Capturing life and music as it "really happens" is a fine idea, but the problem is that once Fritz decided to crystallize his footage in this thing called Wasted Orient, he gave the material a defacto context. He created a frame for his story, but it was up to him to make sure that what was inside that frame was the picture he intended us to see. Though Fritz wanted his portrait of Joyside to speak of a greater cultural movement and the purpose these four young men serve in it, he spends little time trying to push that part of the agenda. The band members can only express themselves in drunken rambles, barely touching on the issue at hand, either ending in vomit or in some sad adolescent speech about how life has no meaning. Fritz needed to maybe step away and explore more to find the China that exists beyond the band, the thing that they are kicking against.
Instead, the filmmaker stays with the group exclusively, stringing together a tedious pattern of drunken train rides, killing time before the show, a song at the show, and then on to the next train ride. There's only so much boredom, drinking, and pimple popping that can be interesting, particularly given that Fritz isn't very good at getting the four musicians to open up. Rather than having the guitarist Yang Yang talk more in depth about what it means to be a Japanese immigrant playing in a Chinese punk band, we get footage of him tasting different kinds of bugs for sale at the market. The partying isn't exactly Hammer of the Gods material, either. Not unless one requires a hammer to push in a thumbtack. At one point, one of the band members makes a sign advertising that Joyside likes "Sex, drugs, and rock 'n' roll." Given that we see no drugs and none of them even get close to getting laid, we'll have to take their love of the holy trinity of rock as a metaphorical concept rather than a reality. Sadly, this is not the choice that makes for better viewing.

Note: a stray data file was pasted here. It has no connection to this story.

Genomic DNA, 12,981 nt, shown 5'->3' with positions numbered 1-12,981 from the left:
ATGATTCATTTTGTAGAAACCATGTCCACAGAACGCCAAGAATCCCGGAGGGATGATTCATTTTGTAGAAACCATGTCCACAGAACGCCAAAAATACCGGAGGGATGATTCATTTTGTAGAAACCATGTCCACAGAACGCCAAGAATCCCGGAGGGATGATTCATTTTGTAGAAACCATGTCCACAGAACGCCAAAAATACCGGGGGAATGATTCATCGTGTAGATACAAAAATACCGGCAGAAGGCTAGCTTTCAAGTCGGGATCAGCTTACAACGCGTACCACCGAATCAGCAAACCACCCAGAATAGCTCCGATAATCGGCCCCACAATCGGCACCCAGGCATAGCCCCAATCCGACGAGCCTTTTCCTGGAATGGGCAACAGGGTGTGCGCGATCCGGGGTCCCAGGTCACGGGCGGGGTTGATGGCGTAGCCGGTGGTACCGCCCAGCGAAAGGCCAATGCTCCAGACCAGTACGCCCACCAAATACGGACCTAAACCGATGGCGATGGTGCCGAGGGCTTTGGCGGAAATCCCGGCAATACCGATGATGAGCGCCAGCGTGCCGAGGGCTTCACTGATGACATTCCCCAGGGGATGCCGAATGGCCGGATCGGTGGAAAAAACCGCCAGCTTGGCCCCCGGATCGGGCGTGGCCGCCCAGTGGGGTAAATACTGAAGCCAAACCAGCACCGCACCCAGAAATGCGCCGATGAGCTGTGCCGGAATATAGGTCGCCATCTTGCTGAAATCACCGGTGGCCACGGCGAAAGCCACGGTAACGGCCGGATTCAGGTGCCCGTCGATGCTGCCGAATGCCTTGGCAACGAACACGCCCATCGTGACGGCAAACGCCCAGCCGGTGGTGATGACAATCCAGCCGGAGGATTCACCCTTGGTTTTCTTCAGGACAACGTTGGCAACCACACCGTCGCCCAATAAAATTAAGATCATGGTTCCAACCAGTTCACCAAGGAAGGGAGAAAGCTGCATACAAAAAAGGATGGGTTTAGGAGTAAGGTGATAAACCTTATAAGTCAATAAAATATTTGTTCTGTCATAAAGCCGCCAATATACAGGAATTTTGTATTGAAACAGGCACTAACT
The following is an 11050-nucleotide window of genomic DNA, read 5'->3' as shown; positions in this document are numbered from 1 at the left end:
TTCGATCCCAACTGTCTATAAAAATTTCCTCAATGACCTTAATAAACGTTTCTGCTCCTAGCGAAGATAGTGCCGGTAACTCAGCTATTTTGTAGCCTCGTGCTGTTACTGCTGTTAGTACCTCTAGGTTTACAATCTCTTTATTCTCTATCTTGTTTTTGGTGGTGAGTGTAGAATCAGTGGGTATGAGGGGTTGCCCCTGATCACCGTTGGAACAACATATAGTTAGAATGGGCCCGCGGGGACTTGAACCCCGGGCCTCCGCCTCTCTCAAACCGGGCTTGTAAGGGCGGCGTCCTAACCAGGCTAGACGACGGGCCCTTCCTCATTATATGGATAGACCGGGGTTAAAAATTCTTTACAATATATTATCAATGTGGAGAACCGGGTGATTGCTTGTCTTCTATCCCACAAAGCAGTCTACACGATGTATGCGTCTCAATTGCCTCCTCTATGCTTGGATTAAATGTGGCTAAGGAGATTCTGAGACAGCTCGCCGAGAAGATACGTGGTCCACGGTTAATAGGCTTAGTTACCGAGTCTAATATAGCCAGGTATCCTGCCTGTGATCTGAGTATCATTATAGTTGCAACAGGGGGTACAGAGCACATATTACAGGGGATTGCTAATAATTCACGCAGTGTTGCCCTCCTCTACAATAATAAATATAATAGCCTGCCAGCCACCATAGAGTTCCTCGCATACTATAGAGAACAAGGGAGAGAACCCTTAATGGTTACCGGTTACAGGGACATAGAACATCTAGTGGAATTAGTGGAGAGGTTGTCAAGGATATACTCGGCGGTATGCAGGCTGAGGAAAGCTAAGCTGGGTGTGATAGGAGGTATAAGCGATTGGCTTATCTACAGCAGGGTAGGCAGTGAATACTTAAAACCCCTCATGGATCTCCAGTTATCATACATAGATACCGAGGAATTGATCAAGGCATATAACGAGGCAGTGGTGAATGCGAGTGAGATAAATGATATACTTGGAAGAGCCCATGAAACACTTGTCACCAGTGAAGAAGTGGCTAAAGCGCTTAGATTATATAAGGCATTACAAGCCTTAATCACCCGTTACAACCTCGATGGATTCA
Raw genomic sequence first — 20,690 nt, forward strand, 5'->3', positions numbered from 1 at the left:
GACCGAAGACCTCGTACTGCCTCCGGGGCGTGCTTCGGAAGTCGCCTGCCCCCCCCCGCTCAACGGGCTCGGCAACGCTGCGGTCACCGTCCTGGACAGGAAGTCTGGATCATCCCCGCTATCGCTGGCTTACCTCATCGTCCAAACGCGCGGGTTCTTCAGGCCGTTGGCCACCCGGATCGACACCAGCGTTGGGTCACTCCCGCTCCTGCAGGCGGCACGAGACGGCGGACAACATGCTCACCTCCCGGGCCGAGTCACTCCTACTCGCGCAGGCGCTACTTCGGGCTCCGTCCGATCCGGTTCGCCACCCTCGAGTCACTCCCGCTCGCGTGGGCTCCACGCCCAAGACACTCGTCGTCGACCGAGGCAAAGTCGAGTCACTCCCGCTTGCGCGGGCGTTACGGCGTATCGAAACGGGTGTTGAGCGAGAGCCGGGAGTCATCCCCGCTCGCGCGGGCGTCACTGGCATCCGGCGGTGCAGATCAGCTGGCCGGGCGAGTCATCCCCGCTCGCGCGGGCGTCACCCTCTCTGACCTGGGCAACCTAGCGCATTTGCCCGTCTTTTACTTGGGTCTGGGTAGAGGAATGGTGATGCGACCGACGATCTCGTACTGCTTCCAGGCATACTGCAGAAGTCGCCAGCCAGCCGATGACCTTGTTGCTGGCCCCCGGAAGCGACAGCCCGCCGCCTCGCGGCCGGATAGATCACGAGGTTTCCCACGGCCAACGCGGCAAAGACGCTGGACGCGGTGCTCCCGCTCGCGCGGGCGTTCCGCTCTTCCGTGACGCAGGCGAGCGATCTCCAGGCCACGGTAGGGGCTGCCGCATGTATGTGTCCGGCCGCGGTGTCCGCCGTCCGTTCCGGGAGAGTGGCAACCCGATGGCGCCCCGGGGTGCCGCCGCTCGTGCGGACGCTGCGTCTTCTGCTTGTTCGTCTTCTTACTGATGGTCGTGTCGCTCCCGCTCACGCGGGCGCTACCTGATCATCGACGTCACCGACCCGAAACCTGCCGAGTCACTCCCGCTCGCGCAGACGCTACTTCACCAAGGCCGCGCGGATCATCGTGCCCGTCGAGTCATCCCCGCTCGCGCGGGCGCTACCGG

Still, this leaves the music. If the cinematic painting Fritz edits together of Joyside isn't particularly interesting offstage, how do they fare onstage? So-so. The band's music is pretty much Punk Rock For Beginners. The guys reference Johnny Thunders quite often, and most of their songs sound like watered-down Heartbreakers and New York Dolls outtakes (we even get covers of "Born to Lose" and "Lonely Planet Boy"). One exception is the song "Johnny Rotten," which sounds (surprise, surprise) exactly like a Sex Pistols rip-off. It's hard to say whether or not Joyside's lyrics pack much punch, because even though I think they mainly sing in English, it's nearly impossible to decipher what they are saying. With titles like "I Wanna Beer" and "I Wanna Piss Around You," I'm guessing these alcoholic waters don't run very deep.